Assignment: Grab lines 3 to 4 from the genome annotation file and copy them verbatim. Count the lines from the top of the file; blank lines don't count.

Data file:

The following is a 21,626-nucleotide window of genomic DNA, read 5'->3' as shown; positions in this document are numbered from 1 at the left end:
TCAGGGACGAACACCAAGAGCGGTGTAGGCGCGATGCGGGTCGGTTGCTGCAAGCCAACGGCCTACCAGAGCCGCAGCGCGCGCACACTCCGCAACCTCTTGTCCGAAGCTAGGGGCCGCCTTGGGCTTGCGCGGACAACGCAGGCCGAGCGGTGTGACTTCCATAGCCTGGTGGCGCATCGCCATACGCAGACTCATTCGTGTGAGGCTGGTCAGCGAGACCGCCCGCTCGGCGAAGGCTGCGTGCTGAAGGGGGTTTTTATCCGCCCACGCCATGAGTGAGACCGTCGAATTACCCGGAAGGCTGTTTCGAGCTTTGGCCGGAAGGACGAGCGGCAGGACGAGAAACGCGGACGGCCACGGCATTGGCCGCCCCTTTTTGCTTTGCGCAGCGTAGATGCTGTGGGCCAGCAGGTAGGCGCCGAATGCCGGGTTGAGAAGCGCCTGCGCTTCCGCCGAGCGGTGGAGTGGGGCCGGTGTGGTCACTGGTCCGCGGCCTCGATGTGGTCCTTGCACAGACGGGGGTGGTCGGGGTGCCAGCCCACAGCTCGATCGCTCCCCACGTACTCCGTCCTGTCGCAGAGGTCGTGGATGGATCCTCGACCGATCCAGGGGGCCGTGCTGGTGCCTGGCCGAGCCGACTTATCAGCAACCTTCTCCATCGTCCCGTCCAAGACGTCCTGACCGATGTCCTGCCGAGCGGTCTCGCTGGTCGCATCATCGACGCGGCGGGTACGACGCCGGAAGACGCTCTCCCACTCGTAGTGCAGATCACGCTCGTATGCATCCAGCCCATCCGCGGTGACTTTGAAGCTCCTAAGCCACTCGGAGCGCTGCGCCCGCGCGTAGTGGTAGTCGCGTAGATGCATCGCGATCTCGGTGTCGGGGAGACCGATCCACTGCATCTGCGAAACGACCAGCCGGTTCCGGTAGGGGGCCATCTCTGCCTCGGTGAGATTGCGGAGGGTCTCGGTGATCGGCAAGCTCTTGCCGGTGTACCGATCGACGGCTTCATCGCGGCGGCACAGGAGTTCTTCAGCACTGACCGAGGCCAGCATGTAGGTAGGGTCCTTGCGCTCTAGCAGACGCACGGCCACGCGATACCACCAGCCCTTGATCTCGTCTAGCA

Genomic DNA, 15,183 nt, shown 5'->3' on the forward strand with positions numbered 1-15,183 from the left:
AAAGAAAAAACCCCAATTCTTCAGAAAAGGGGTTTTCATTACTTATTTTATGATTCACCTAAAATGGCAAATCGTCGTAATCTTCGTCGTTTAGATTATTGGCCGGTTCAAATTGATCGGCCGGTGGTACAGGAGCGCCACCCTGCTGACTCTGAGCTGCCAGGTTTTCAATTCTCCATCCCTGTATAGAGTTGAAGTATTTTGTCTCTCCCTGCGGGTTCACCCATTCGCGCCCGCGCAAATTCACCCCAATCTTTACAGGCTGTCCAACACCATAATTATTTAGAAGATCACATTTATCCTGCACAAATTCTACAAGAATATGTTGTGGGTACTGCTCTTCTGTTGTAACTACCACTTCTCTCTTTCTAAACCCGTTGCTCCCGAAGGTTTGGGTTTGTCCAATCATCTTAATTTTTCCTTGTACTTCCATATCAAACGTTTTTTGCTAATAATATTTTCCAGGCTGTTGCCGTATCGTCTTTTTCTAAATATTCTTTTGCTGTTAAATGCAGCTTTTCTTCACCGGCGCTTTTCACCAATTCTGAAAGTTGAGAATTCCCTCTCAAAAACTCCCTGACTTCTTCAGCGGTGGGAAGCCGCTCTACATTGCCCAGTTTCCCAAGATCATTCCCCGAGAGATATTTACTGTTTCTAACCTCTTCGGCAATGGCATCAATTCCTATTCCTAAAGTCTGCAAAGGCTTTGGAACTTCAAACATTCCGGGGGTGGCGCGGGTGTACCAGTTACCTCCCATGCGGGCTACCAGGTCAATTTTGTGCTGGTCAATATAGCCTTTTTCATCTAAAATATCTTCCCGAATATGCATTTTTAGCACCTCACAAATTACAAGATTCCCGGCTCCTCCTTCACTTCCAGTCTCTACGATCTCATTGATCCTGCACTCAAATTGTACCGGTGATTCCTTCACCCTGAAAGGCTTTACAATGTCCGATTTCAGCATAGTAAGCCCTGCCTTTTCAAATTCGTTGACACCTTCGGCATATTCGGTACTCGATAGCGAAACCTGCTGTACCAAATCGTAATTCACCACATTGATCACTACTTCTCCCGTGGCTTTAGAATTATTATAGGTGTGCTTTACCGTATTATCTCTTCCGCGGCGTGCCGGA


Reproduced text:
Genomic DNA, 15,183 nt, shown 5'->3' on the forward strand with positions numbered 1-15,183 from the left:
AAAGAAAAAACCCCAATTCTTCAGAAAAGGGGTTTTCATTACTTATTTTATGATTCACCTAAAATGGCAAATCGTCGTAATCTTCGTCGTTTAGATTATTGGCCGGTTCAAATTGATCGGCCGGTGGTACAGGAGCGCCACCCTGCTGACTCTGAGCTGCCAGGTTTTCAATTCTCCATCCCTGTATAGAGTTGAAGTATTTTGTCTCTCCCTGCGGGTTCACCCATTCGCGCCCGCGCAAATTCACCCCAATCTTTACAGGCTGTCCAACACCATAATTATTTAGAAGATCACATTTATCCTGCACAAATTCTACAAGAATATGTTGTGGGTACTGCTCTTCTGTTGTAACTACCACTTCTCTCTTTCTAAACCCGTTGCTCCCGAAGGTTTGGGTTTGTCCAATCATCTTAATTTTTCCTTGTACTTCCATATCAAACGTTTTTTGCTAATAATATTTTCCAGGCTGTTGCCGTATCGTCTTTTTCTAAATATTCTTTTGCTGTTAAATGCAGCTTTTCTTCACCGGCGCTTTTCACCAATTCTGAAAGTTGAGAATTCCCTCTCAAAAACTCCCTGACTTCTTCAGCGGTGGGAAGCCGCTCTACATTGCCCAGTTTCCCAAGATCATTCCCCGAGAGATATTTACTGTTTCTAACCTCTTCGGCAATGGCATCAATTCCTATTCCTAAAGTCTGCAAAGGCTTTGGAACTTCAAACATTCCGGGGGTGGCGCGGGTGTACCAGTTACCTCCCATGCGGGCTACCAGGTCAATTTTGTGCTGGTCAATATAGCCTTTTTCATCTAAAATATCTTCCCGAATATGCATTTTTAGCACCTCACAAATTACAAGATTCCCGGCTCCTCCTTCACTTCCAGTCTCTACGATCTCATTGATCCTGCACTCAAATTGTACCGGTGATTCCTTCACCCTGAAAGGCTTTACAATGTCCGATTTCAGCATAGTAAGCCCTGCCTTTTCAAATTCGTTGACACCTTCGGCATATTCGGTACTCGATAGCGAAACCTGCTGTACCAAATCGTAATTCACCACATTGATCACTACTTCTCCCGTGGCTTTAGAATTATTATAGGTGTGCTTTACCGTATTATCTCTTCCGCGGCGTGCCGGA